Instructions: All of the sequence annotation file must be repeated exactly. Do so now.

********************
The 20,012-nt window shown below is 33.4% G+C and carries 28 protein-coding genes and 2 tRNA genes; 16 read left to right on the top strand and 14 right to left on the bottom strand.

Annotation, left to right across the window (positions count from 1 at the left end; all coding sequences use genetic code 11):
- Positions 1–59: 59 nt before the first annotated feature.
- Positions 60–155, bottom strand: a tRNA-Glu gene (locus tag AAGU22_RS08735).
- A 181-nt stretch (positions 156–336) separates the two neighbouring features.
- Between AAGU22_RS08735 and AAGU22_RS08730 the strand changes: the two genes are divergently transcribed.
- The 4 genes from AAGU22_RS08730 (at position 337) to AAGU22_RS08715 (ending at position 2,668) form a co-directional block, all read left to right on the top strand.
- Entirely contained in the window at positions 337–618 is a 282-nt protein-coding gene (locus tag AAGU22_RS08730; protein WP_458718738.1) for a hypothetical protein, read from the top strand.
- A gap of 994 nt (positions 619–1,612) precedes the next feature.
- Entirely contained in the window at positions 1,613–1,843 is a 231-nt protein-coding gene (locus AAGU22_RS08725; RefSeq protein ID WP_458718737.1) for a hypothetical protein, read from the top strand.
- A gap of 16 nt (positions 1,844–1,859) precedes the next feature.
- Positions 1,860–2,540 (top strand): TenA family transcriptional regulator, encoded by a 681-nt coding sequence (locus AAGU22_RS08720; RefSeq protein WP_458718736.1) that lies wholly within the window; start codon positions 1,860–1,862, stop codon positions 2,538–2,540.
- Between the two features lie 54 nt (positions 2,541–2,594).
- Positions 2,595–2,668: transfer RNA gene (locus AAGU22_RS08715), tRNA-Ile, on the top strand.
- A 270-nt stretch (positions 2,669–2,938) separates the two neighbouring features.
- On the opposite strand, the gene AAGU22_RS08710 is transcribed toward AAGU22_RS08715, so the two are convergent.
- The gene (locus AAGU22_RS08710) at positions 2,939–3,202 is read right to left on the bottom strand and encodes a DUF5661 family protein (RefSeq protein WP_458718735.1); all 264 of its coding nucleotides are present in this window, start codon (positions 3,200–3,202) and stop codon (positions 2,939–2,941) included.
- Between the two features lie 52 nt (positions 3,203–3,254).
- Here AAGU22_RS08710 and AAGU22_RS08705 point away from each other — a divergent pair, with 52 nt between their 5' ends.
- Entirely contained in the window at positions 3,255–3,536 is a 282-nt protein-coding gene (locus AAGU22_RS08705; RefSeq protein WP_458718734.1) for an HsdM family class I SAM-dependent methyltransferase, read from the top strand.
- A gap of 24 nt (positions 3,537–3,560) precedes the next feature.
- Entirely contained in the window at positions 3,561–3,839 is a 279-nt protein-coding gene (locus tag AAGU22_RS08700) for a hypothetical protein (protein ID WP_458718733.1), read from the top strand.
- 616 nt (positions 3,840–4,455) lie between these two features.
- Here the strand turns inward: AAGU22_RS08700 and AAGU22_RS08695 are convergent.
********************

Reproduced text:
The 20,012-nt window shown below is 33.4% G+C and carries 28 protein-coding genes and 2 tRNA genes; 16 read left to right on the top strand and 14 right to left on the bottom strand.

Annotation, left to right across the window (positions count from 1 at the left end; all coding sequences use genetic code 11):
- Positions 1–59: 59 nt before the first annotated feature.
- Positions 60–155, bottom strand: a tRNA-Glu gene (locus tag AAGU22_RS08735).
- A 181-nt stretch (positions 156–336) separates the two neighbouring features.
- Between AAGU22_RS08735 and AAGU22_RS08730 the strand changes: the two genes are divergently transcribed.
- The 4 genes from AAGU22_RS08730 (at position 337) to AAGU22_RS08715 (ending at position 2,668) form a co-directional block, all read left to right on the top strand.
- Entirely contained in the window at positions 337–618 is a 282-nt protein-coding gene (locus tag AAGU22_RS08730; protein WP_458718738.1) for a hypothetical protein, read from the top strand.
- A gap of 994 nt (positions 619–1,612) precedes the next feature.
- Entirely contained in the window at positions 1,613–1,843 is a 231-nt protein-coding gene (locus AAGU22_RS08725; RefSeq protein ID WP_458718737.1) for a hypothetical protein, read from the top strand.
- A gap of 16 nt (positions 1,844–1,859) precedes the next feature.
- Positions 1,860–2,540 (top strand): TenA family transcriptional regulator, encoded by a 681-nt coding sequence (locus AAGU22_RS08720; RefSeq protein WP_458718736.1) that lies wholly within the window; start codon positions 1,860–1,862, stop codon positions 2,538–2,540.
- Between the two features lie 54 nt (positions 2,541–2,594).
- Positions 2,595–2,668: transfer RNA gene (locus AAGU22_RS08715), tRNA-Ile, on the top strand.
- A 270-nt stretch (positions 2,669–2,938) separates the two neighbouring features.
- On the opposite strand, the gene AAGU22_RS08710 is transcribed toward AAGU22_RS08715, so the two are convergent.
- The gene (locus AAGU22_RS08710) at positions 2,939–3,202 is read right to left on the bottom strand and encodes a DUF5661 family protein (RefSeq protein WP_458718735.1); all 264 of its coding nucleotides are present in this window, start codon (positions 3,200–3,202) and stop codon (positions 2,939–2,941) included.
- Between the two features lie 52 nt (positions 3,203–3,254).
- Here AAGU22_RS08710 and AAGU22_RS08705 point away from each other — a divergent pair, with 52 nt between their 5' ends.
- Entirely contained in the window at positions 3,255–3,536 is a 282-nt protein-coding gene (locus AAGU22_RS08705; RefSeq protein WP_458718734.1) for an HsdM family class I SAM-dependent methyltransferase, read from the top strand.
- A gap of 24 nt (positions 3,537–3,560) precedes the next feature.
- Entirely contained in the window at positions 3,561–3,839 is a 279-nt protein-coding gene (locus tag AAGU22_RS08700) for a hypothetical protein (protein ID WP_458718733.1), read from the top strand.
- 616 nt (positions 3,840–4,455) lie between these two features.
- Here the strand turns inward: AAGU22_RS08700 and AAGU22_RS08695 are convergent.